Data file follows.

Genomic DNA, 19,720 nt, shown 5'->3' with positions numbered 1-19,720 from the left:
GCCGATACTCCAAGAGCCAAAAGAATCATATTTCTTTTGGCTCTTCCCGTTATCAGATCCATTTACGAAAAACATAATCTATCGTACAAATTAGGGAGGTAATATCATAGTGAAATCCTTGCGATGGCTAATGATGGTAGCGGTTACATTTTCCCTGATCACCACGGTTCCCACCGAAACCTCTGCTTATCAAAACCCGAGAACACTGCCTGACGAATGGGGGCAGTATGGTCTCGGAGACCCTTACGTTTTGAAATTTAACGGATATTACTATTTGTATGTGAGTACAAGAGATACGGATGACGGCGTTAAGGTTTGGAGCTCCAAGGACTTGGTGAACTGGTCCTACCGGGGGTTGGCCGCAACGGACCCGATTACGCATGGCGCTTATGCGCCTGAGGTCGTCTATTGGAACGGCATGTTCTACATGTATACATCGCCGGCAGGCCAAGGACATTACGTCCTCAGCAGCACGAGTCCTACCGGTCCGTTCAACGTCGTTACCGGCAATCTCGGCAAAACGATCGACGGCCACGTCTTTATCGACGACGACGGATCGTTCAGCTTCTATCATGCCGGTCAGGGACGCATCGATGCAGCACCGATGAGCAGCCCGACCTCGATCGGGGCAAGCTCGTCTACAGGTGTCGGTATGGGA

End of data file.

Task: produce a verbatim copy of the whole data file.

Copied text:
Genomic DNA, 19,720 nt, shown 5'->3' with positions numbered 1-19,720 from the left:
GCCGATACTCCAAGAGCCAAAAGAATCATATTTCTTTTGGCTCTTCCCGTTATCAGATCCATTTACGAAAAACATAATCTATCGTACAAATTAGGGAGGTAATATCATAGTGAAATCCTTGCGATGGCTAATGATGGTAGCGGTTACATTTTCCCTGATCACCACGGTTCCCACCGAAACCTCTGCTTATCAAAACCCGAGAACACTGCCTGACGAATGGGGGCAGTATGGTCTCGGAGACCCTTACGTTTTGAAATTTAACGGATATTACTATTTGTATGTGAGTACAAGAGATACGGATGACGGCGTTAAGGTTTGGAGCTCCAAGGACTTGGTGAACTGGTCCTACCGGGGGTTGGCCGCAACGGACCCGATTACGCATGGCGCTTATGCGCCTGAGGTCGTCTATTGGAACGGCATGTTCTACATGTATACATCGCCGGCAGGCCAAGGACATTACGTCCTCAGCAGCACGAGTCCTACCGGTCCGTTCAACGTCGTTACCGGCAATCTCGGCAAAACGATCGACGGCCACGTCTTTATCGACGACGACGGATCGTTCAGCTTCTATCATGCCGGTCAGGGACGCATCGATGCAGCACCGATGAGCAGCCCGACCTCGATCGGGGCAAGCTCGTCTACAGGTGTCGGTATGGGA